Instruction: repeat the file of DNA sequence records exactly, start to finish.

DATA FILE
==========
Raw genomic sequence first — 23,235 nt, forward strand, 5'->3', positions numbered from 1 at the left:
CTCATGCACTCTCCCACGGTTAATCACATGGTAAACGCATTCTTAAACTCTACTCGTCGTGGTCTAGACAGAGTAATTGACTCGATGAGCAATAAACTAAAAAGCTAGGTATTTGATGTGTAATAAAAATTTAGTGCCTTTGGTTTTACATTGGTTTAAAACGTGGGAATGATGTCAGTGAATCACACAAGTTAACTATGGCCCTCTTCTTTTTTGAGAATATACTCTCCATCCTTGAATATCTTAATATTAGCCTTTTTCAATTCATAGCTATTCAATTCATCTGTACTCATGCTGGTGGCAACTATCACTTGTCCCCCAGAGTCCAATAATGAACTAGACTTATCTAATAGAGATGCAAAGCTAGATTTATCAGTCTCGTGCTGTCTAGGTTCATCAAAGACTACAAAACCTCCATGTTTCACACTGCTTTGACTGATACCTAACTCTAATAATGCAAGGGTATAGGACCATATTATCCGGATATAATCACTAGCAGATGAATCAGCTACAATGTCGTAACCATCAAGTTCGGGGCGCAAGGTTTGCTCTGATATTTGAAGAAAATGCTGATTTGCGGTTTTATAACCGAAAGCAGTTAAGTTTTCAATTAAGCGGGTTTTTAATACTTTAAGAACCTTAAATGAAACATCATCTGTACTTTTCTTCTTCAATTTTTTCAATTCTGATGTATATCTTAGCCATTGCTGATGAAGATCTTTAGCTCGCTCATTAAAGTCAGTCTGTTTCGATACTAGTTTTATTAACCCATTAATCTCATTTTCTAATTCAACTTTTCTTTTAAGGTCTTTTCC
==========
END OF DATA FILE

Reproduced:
Raw genomic sequence first — 23,235 nt, forward strand, 5'->3', positions numbered from 1 at the left:
CTCATGCACTCTCCCACGGTTAATCACATGGTAAACGCATTCTTAAACTCTACTCGTCGTGGTCTAGACAGAGTAATTGACTCGATGAGCAATAAACTAAAAAGCTAGGTATTTGATGTGTAATAAAAATTTAGTGCCTTTGGTTTTACATTGGTTTAAAACGTGGGAATGATGTCAGTGAATCACACAAGTTAACTATGGCCCTCTTCTTTTTTGAGAATATACTCTCCATCCTTGAATATCTTAATATTAGCCTTTTTCAATTCATAGCTATTCAATTCATCTGTACTCATGCTGGTGGCAACTATCACTTGTCCCCCAGAGTCCAATAATGAACTAGACTTATCTAATAGAGATGCAAAGCTAGATTTATCAGTCTCGTGCTGTCTAGGTTCATCAAAGACTACAAAACCTCCATGTTTCACACTGCTTTGACTGATACCTAACTCTAATAATGCAAGGGTATAGGACCATATTATCCGGATATAATCACTAGCAGATGAATCAGCTACAATGTCGTAACCATCAAGTTCGGGGCGCAAGGTTTGCTCTGATATTTGAAGAAAATGCTGATTTGCGGTTTTATAACCGAAAGCAGTTAAGTTTTCAATTAAGCGGGTTTTTAATACTTTAAGAACCTTAAATGAAACATCATCTGTACTTTTCTTCTTCAATTTTTTCAATTCTGATGTATATCTTAGCCATTGCTGATGAAGATCTTTAGCTCGCTCATTAAAGTCAGTCTGTTTCGATACTAGTTTTATTAACCCATTAATCTCATTTTCTAATTCAACTTTTCTTTTAAGGTCTTTTCC